As the colder weather approaches, moving indoors to train might be on the radar for some. For many elite runners, preparing to running through the frightful weather may be the usual, but as the temperature drops, most of us are ready to move indoors to avoid the cold, the elements and the runny nose. Having the right kind of shoe for running indoors can help improve your desired training results.
Shoe wear is very important to training and well being. There have been many discussions surrounding what type of shoe wear is best for different environments. In the last few years, many companies have been transitioning back to minimalist shoes. Depending on the type of foot you have (pronation, neutral, or supination), choosing the right shoe wear can help eliminate injuries.
Minimalist shoes are not for everyone. They cause you to alter your running style, changing your form to running on your toes instead of your heels. This adjustment takes time. Depending on where you are in your training and what you have been running in, your feet may not be in the right condition for a high flex shoe such as a minimalist shoe. There are many articles that show that a large number of leg injuries stem from transitioning too quickly and/or without proper stretching, strengthening and footwear.
The first thing to always consider is to have a qualified person measure and look at your foot to decide what type of shoe wear will fit best. Check out a local running store near you and they will fit you properly. Also knowing what you are training for would is helpful in deciding if minimalists shoes are for you. If you are going to be focusing on more weight training, your desired shoe will probably not be the same as a running shoe.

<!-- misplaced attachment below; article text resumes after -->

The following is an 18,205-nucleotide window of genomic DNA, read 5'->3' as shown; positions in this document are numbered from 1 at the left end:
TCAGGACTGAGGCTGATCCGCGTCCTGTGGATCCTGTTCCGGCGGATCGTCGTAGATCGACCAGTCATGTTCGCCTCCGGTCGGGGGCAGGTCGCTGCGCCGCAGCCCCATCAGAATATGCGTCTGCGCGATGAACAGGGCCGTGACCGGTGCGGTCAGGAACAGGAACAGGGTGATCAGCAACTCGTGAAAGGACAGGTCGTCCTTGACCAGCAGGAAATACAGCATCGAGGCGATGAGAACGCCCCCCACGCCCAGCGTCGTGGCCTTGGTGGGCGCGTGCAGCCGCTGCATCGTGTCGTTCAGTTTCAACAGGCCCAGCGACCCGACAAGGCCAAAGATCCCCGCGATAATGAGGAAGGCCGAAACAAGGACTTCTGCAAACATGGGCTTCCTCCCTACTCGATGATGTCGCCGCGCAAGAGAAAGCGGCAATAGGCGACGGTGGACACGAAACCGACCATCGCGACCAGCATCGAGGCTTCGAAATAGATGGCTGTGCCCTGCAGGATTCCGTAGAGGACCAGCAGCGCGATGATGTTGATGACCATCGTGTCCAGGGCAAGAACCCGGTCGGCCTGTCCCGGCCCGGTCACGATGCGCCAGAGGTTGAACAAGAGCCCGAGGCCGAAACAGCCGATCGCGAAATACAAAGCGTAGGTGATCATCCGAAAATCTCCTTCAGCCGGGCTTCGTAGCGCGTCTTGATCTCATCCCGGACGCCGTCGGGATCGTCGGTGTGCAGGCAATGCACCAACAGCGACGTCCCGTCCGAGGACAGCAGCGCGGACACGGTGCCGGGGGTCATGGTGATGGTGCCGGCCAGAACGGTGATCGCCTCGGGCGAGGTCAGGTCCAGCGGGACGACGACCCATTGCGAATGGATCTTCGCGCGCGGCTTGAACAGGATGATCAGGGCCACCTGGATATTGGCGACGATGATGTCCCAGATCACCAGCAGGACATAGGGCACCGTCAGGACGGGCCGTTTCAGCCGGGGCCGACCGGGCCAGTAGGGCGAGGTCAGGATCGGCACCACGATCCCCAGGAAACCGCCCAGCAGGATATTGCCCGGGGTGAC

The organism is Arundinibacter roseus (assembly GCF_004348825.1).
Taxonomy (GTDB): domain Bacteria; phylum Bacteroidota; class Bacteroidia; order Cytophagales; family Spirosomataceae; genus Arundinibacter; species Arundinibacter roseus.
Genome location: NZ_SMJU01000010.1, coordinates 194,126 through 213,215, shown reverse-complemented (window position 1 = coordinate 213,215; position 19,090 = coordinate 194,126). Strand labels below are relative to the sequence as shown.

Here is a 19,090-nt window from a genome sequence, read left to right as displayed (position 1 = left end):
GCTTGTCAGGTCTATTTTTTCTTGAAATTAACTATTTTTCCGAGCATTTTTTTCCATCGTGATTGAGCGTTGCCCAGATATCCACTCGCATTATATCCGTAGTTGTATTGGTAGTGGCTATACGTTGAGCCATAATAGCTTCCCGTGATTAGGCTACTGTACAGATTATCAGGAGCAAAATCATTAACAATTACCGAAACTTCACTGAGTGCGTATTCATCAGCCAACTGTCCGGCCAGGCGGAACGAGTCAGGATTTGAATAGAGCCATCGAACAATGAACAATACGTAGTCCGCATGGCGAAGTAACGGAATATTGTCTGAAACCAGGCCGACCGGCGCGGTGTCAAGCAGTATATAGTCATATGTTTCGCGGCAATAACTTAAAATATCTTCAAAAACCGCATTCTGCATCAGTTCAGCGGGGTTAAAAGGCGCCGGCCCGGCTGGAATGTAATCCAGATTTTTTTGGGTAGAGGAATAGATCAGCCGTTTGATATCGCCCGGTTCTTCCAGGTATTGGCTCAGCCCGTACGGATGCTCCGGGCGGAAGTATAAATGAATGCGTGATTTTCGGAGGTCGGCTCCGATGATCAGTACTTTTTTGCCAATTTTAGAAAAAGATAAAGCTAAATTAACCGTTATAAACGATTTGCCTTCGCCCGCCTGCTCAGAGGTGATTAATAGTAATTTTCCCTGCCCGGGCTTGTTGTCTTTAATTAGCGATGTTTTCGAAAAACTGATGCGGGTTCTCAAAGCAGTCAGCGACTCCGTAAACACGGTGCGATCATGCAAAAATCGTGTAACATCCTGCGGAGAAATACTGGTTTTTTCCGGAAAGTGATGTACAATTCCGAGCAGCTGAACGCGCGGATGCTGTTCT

If your goal, simply put, is running and you want to move toward training for an upcoming race or staying fit, the new trend of minimalist shoes could just be for you. The “less is more” philosophy has been around for a while and more and more people are jumping on the bandwagon. One of the biggest recommendations I would give as a Certified Athletic Trainer is to gradually move to this type of shoe. Slowly decreasing the drop of the shoe (how much cushion there is at the back of the shoe) will be helpful for you to stay healthy. In addition, working on strengthening and stretching of your intrinsic muscles of your feet (three groups of muscles in the sole of foot), calves and soleus (muscle in the back part of the lower leg) will help the transition go smoothly and hopefully without injury.
There is not a universal timeline for how long the transition should take because everyone is different. Being able to listen to your body is essential to staying healthy. Be patient during this time and remember that if you are experimenting any discomfort during any of your training, stop into any of our Athletico locations to get a complimentary injury screen. Best of luck to you as you stay healthy and injury free this winter!